It’s a premise that demands a swiftly cancelled TV show; Dr Ember (Aaron Eckhart) is a wheelchair bound non-denominational exorcist who – with jaws firmly clenched – leads a small team of alterna-types as they rid various unfortunates of their unwanted spirits.
It’s a tough gig with (you would think) a limited client base, and let’s not ponder how a team of four makes enough scratch to exist, let alone fund such operations.
Actually let’s not ponder muchly at all.
Ember and co pursue a lead that takes them to 11 year old Cameron and his single mum, a woman understandably distraught but still maintaining sufficient awareness to be skeptical of claims that these dishevelled beatniks make of being able to ‘hack into’ her young son’s brain.
But ultimately he is possessed by a demon. Sometimes you have to go the extra mile.
After ‘incepting’ (only the first of many stolen ideas) Ember swiftly recognises clues that suggest this is no ordinary supernatural squatter. So begins a cat and mouse game through a child’s mind, with two determined interlopers vying for control.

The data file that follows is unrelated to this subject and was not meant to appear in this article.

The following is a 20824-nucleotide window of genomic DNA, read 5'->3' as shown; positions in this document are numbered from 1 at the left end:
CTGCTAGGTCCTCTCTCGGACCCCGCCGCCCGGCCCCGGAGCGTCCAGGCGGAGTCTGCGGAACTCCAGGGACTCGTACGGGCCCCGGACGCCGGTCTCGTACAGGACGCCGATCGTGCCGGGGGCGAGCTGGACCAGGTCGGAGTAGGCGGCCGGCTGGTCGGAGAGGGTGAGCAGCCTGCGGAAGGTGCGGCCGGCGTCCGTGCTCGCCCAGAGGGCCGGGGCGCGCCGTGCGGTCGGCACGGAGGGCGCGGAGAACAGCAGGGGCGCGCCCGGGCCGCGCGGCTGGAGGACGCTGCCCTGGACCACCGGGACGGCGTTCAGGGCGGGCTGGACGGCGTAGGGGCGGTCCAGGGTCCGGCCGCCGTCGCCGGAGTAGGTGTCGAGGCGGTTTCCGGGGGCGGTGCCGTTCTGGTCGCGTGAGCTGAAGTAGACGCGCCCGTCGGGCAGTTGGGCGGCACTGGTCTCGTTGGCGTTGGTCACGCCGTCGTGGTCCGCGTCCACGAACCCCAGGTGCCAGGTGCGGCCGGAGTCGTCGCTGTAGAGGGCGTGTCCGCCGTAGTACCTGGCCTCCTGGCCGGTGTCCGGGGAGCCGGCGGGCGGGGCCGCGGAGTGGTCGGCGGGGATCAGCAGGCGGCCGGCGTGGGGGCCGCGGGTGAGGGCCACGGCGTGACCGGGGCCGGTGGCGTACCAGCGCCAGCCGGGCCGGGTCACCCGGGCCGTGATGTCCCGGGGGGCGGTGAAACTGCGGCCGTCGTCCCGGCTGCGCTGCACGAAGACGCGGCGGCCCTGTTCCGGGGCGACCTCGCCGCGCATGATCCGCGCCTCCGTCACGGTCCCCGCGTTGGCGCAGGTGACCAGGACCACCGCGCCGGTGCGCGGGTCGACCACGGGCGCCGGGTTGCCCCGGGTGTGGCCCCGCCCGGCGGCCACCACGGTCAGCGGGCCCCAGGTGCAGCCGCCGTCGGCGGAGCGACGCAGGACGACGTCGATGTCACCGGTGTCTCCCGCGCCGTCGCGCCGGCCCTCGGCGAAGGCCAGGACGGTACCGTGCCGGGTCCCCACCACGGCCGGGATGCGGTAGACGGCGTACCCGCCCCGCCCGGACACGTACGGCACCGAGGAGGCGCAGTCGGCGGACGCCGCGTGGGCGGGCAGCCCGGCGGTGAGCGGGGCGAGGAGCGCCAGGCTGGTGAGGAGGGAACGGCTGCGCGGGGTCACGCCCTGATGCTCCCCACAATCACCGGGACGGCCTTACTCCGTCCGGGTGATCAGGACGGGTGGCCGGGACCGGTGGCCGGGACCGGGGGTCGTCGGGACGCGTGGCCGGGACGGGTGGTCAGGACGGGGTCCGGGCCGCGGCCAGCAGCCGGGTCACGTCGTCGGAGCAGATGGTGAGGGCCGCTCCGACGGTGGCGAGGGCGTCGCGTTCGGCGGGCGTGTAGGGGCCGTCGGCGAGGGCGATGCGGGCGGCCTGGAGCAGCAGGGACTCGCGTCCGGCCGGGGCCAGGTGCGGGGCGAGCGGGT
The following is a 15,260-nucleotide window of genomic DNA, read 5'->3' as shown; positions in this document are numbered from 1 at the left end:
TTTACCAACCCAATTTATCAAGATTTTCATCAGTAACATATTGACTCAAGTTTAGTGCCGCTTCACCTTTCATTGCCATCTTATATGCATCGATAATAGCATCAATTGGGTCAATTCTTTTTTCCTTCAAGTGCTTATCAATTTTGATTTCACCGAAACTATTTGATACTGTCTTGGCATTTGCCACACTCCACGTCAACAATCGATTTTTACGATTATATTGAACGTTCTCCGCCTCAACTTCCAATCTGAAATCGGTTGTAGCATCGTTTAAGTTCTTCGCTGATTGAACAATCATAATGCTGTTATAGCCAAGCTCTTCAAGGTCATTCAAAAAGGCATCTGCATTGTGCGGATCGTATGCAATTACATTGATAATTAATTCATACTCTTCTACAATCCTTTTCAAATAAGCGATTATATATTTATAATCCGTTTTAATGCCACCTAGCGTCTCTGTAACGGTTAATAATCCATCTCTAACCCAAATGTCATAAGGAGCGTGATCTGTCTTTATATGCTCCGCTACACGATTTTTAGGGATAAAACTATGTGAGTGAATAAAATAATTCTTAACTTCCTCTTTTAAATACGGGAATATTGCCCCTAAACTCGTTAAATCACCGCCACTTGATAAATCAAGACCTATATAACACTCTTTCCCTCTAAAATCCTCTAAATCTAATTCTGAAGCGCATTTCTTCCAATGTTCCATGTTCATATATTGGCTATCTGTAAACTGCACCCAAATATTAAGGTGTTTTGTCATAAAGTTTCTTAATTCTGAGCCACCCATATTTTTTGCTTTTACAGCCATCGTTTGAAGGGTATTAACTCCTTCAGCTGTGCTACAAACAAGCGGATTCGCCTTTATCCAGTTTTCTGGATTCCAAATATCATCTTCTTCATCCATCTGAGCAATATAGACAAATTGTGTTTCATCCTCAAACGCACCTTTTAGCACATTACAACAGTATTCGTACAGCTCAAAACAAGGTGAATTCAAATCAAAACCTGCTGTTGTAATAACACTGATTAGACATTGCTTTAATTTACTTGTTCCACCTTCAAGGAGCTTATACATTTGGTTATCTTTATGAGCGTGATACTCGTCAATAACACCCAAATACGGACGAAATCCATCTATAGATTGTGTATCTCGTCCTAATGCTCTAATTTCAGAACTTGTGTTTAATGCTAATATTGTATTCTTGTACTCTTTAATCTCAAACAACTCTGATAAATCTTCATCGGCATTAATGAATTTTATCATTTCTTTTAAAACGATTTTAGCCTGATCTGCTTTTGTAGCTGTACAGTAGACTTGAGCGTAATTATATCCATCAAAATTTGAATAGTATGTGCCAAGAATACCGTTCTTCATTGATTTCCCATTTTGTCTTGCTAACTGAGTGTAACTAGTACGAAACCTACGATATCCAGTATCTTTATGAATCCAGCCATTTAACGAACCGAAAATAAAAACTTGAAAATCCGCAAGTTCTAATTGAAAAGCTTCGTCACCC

Incarnate is a messy gumbo of stolen ideas (Inception, Flatliners, The First Power, Fallen), only without the ability to work them into something effective. Instead, like Fallen, the film discards each flimsy concept as it disintegrates, moving swiftly to another purloined moment.
The only nanoseconds to grab your attention are also predictable, namely the possessee acting strangely due to the influence of the possessor. Young Cameron speaks in an unnaturally deep voice. He speaks in tongues. He moves about in impossible ways. He can influence others. These are all cool cinematic concepts but not for a second are they original. That the film would expect us to be stunned is akin to handing someone a can of Coke and being grumpy when they aren’t blown away by the flavour explosion…
Final Rating – 5 / 10. Incarnate isn’t the Satan’s spawn the above might make it appear to be, but it’s far from worthiness.